The following commentary comes from an independent investor or market observer as part of TheStreet's guest contributor program, which is separate from the company's news coverage.NEW YORK ( TheStreet) -- In my last article, I wondered how the authors of The Way Forward could completely ignore the role of banks as contributors to our global economic malaise. In this piece, I will look at their recommendations on what needs to be done globally to rectify the situation. Capital Flows: The authors of the study, Daniel Alpert, Robert Hockett and Nouriel Roubini, or AHR, argue that capital inflows from emerging market countries contributed significantly to the U.S. housing/spending bubble that burst in late 2008. They assert further that a significant portion of those capital inflows came from emerging market governments (primarily China) trying to keep the U.S. dollar strong, so as to give their exporters a competitive advantage. They are critical of "China's continuing policy of pegging the yuan to the dollar." There are several problems with these assertions. U.S. Capital Inflows: Table 1 gives data on foreign government and private investments in the U.S. for the 2000-2007 period. While foreign governments purchased $1.4 trillion of U.S. government securities during this period, the foreign private sector purchased far more, $3.8 trillion, with most purchases being equities.
AHR Recommendation 1: Emerging market countries have the responsibility to stimulate consumption and reduce their savings rate by developing "safety nets." "Because China lacks a real safety net and does not have reliable public systems of health care, retirement and education, Chinese workers are engaged in precautionary savings for these purposes. The best way to reduce this precautionary saving and augment demand would be to encourage China to do a better job of both providing education, health care and retirement for its citizens."
2. China does not want to have a safety net like that of the U.S. The U.S. spends far more on health care than any nation in the world and it ranks at the bottom of all OECD countries on quality of care. If having a safety net and no "precautionary savings," in part, caused the U.S. real estate/consumption bubble resulting in the global recession, no thanks. In China, we believe some individual "precautionary savings" are good. AHR Recommendation 2: Chinese wages are too low. They should be increased. "One way to correct the imbalance that results would be for China to allow wages to grow faster than productivity to boost labor income and thus increase purchasing power for consumption goods. This would also have the benefit of reducing the race to the bottom in labor costs and would allow wages and incomes to grow in other economies."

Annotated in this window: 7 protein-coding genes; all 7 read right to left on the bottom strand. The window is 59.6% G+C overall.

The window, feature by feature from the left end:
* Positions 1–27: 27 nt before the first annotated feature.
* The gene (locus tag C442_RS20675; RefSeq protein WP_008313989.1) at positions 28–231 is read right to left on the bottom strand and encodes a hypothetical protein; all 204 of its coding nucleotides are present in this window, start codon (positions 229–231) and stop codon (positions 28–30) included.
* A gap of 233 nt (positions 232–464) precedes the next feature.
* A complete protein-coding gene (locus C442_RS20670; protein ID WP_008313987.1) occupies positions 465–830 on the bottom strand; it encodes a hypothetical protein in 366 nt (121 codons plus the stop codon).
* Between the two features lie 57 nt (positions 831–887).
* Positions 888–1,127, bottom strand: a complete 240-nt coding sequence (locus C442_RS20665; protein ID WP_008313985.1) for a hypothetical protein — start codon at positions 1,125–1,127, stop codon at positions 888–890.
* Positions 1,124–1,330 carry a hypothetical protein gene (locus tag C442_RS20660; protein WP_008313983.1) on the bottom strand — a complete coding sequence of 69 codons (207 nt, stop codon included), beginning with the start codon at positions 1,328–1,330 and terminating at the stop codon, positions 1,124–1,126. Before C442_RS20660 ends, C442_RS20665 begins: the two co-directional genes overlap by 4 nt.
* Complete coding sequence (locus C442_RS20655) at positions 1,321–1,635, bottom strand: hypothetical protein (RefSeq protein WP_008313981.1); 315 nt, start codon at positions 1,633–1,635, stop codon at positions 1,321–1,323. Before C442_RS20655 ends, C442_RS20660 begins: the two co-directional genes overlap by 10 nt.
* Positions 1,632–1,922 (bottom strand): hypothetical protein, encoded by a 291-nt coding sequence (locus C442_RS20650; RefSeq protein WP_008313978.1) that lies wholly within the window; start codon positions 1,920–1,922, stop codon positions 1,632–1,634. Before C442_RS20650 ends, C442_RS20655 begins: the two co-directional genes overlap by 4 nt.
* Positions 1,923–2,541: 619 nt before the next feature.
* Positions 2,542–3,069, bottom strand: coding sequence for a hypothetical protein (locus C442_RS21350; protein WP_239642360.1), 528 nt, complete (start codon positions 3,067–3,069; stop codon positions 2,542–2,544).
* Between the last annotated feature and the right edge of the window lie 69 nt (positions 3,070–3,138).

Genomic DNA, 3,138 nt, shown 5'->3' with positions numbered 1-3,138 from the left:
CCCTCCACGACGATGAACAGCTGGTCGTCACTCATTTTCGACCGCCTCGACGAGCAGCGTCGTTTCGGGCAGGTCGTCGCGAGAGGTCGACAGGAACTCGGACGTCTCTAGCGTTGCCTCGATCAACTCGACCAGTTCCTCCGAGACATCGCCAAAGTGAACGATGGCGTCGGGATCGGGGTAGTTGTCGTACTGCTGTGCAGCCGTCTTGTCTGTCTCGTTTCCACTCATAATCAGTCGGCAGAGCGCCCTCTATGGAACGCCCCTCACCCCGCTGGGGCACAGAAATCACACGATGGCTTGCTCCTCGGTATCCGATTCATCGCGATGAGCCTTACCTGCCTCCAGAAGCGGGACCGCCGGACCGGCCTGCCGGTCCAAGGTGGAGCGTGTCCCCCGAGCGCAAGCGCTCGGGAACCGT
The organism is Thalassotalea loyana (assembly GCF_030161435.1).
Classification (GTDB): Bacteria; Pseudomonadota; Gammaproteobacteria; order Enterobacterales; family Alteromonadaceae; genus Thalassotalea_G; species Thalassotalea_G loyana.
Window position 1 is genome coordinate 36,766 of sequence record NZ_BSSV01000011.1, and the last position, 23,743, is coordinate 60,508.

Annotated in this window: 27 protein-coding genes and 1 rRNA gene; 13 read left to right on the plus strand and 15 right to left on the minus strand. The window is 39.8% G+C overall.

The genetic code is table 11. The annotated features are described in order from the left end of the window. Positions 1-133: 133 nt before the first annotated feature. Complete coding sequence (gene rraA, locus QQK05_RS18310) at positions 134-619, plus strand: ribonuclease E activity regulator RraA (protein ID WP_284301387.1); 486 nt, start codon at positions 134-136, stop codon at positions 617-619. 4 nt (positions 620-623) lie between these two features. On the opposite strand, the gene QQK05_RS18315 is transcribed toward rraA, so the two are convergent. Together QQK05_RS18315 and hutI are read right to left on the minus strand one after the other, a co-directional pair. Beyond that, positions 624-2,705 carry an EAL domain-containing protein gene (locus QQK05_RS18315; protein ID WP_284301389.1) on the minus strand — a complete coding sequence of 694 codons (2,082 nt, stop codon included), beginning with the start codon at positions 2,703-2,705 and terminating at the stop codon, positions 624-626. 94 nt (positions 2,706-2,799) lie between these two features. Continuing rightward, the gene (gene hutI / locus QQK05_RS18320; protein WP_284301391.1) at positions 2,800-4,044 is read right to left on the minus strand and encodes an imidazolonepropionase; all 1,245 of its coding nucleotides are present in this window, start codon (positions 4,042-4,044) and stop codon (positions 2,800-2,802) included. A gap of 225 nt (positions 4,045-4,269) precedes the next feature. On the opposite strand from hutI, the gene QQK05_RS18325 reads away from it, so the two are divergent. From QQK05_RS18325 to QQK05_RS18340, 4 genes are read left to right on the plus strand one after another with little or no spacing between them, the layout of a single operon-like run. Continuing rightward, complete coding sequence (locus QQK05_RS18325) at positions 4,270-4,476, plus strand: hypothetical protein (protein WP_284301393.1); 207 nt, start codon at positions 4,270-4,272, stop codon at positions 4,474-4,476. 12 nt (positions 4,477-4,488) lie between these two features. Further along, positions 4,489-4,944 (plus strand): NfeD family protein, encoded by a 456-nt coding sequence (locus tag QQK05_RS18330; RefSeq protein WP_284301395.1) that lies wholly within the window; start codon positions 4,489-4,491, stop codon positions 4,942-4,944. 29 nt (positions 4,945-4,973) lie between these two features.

During the last 15 years, much effort went into developing the infrastructure for a modern nation. Today, the consumer demands of the middle class are growing rapidly. Our projections are that in less than a decade, we will no longer be running a trade surplus. We do not want to become as indebted and as dependent on the rest of the world as the U.S. has become. Consequently, we are not willing to increase wages and consumer demand to help bail out Western nations for their mistakes. AHR Recommendation 3: China's export subsidies must be eliminated. "Export subsidies to industry in China and other surplus nations constitute another significant drag on demand, and of course, contribute directly to the oversupply problem in the world economy. Essentially, for those reasons, they are also illegal under WTO treaty and case law. Export subsidies, accordingly, must be steadily and expeditiously phased out."
2. The U.S. government's experience with investing reserves is limited. After all, its reserves are only $131 billion, while China has almost $3 trillion. To help with its investments, China has hired what it believes to be the best financial strategists in the world. 3. Until and even after the U.S. bank collapse, the U.S. foreign assistance agency, or AID, was urging all developing countries to increase their banks leverage, citing an outdated study that said greater leverage could increase developing countries' growth rates. Conclusion: The Chinese government has done an amazing job over the last three decades to generate growth and reduce the poverty of its people. It has taken a lot of hits from the West for its policies, many of which are uninformed. Over the next decade, the Chinese government has the very difficult challenge of moving from being an export-driven country to one that must satisfy the demands of its growing middle class without running up a large trade deficit. It will not be easy.